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What says Reuter re black holes?

  1. Aug 18, 2007 #1

    marcus

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    Reuter (and co) have given a "new look" to Quantum Gravity.
    There is mounting evidence that gravity is renormalizable
    and indeed that Reuter and company have, by finding the fixed point, renormalized it.

    So what does Reuter say about black holes?

    Anybody know? Anybody want to comment?
     
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  3. Aug 18, 2007 #2

    marcus

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    As I recall it, Reuter finds that as the proximity scale k goes to infinity
    G --> 0
    Lambda --> infty

    which would mean that, at the very pit of black hole collapse, gravity becomes repellant.

    IOW at very high densities where everythng is extremely close together (the high k regime) the "dark energy" expansive effect of the cosmological constant Lambda becomes dominant----so that apparently a singularity cannot occur.

    Intuitively, one would say there should be a bounce.

    Just my naive two cents. Does anyone here who has chatted with Reuter in person know his views on black hole?
     
    Last edited: Aug 18, 2007
  4. Aug 18, 2007 #3

    jal

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    Maybe the answer can be deducted from the following paper
    Here is what Reuter has to say about 2d.
    http://arxiv.org/abs/hep-th/0508202
    Fractal Spacetime Structure in Asymptotically Safe Gravity
    Authors: O. Lauscher, M. Reuter
    (Submitted on 26 Aug 2005)
    Four-dimensional Quantum Einstein Gravity (QEG) is likely to be an asymptotically safe theory which is applicable at arbitrarily small distance scales. On sub-Planckian distances it predicts that spacetime is a fractal with an effective dimensionality of 2. The original argument leading to this result was based upon the anomalous dimension of Newton's constant. In the present paper we demonstrate that also the spectral dimension equals 2 microscopically, while it is equal to 4 on macroscopic scales. This result is an exact consequence of asymptotic safety and does not rely on any truncation. Contact is made with recent Monte Carlo simulations.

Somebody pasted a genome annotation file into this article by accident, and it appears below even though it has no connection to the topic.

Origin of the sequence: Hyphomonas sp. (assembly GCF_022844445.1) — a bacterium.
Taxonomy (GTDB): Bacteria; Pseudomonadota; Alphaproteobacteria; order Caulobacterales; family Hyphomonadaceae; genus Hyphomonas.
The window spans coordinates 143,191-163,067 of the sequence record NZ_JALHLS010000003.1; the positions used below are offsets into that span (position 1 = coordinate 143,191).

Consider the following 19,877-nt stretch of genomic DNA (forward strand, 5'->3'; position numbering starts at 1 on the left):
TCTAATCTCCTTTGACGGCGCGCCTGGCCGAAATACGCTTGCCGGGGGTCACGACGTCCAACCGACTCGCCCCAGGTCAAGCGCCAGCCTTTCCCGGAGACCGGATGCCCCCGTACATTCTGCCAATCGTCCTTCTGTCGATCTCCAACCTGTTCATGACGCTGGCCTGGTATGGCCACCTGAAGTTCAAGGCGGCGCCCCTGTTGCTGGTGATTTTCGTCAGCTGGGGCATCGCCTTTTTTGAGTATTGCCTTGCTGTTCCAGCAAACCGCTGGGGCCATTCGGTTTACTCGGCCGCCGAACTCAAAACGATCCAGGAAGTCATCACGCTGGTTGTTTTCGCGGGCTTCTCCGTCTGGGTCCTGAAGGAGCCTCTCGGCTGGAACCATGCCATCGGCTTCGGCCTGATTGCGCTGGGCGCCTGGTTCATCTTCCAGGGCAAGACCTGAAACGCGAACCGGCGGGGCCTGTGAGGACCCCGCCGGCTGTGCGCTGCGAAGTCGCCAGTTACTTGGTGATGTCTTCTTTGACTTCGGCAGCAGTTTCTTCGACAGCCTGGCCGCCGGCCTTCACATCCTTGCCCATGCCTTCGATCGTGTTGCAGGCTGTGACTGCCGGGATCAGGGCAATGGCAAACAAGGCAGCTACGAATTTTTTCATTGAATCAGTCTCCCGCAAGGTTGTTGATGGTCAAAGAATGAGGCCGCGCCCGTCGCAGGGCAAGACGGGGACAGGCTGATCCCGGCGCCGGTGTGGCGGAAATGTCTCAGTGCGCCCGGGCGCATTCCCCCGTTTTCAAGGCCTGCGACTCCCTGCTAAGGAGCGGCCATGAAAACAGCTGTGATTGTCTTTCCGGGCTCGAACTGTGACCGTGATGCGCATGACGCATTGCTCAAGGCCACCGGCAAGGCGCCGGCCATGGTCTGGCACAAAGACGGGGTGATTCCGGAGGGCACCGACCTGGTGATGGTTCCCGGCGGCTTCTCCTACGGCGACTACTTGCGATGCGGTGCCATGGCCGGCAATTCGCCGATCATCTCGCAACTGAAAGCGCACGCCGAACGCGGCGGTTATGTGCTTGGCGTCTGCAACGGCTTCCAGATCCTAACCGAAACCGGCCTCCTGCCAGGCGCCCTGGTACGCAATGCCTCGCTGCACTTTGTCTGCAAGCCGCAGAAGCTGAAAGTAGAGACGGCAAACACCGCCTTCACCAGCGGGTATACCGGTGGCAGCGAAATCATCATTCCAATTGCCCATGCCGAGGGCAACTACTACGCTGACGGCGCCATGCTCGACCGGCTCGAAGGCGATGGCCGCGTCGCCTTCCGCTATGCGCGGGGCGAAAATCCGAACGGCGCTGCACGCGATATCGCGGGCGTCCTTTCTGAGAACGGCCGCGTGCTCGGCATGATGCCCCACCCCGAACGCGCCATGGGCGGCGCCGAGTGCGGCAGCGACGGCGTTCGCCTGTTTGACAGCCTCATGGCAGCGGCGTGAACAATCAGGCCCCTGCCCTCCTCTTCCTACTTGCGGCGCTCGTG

---------------
    Are we to deduct that small black holes are 2d and that large black holes are 4d?
     
  5. Aug 19, 2007 #4

    marcus

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    Thanks for bringing this paper up. It is a good find: one of the most interesting QG papers I know of. We had a brief discussion of it here at PF back in 2005 in connection with the Causal Dynamical Triangulations paper on spectral dimension that got a similar result---that was Ambjorn Jurkiewicz and Loll. We hardly gave this paper the attention it deserves.

    I can't answer your question. The transition to 2D is SMALLER THAN PLANCK SCALE. I'm not sure one can have a solution of General Relativity containing black holes that small. the compton wavelength (the indefiniteness of position) would be bigger than the schwarzsch. radius.

    for a black hole to be small enough that it could live entirely down in the 2D fractal jungle underlying ordinary 4D space, the hole would have to be so small that I just can't imagine how it could exist, given quantum mechanical indefiniteness.

    But this paper seems nevertheless relevant because even an astrophysical black hole---the kind we know exist---has to have a PIT. an this paper of Lauscher Reuter gives us one way to imagine that pit.
    a fractal foam or jungle----ever more crumpled and curved the closer and more microscopically one looks at it.

    I should also remember that as the length scale associated with the pit shrinks, the RECIPROCAL SCALE k (the proximity or energy scale) goes to infinity. In this qeg model that means G(k) and Lambda(k) run.

    I think QEG does give us some tools to get a handle on what happens inside black holes, but i personally can't unriddle it. maybe someone else will comment. long day---my bedtime :zzz:
     
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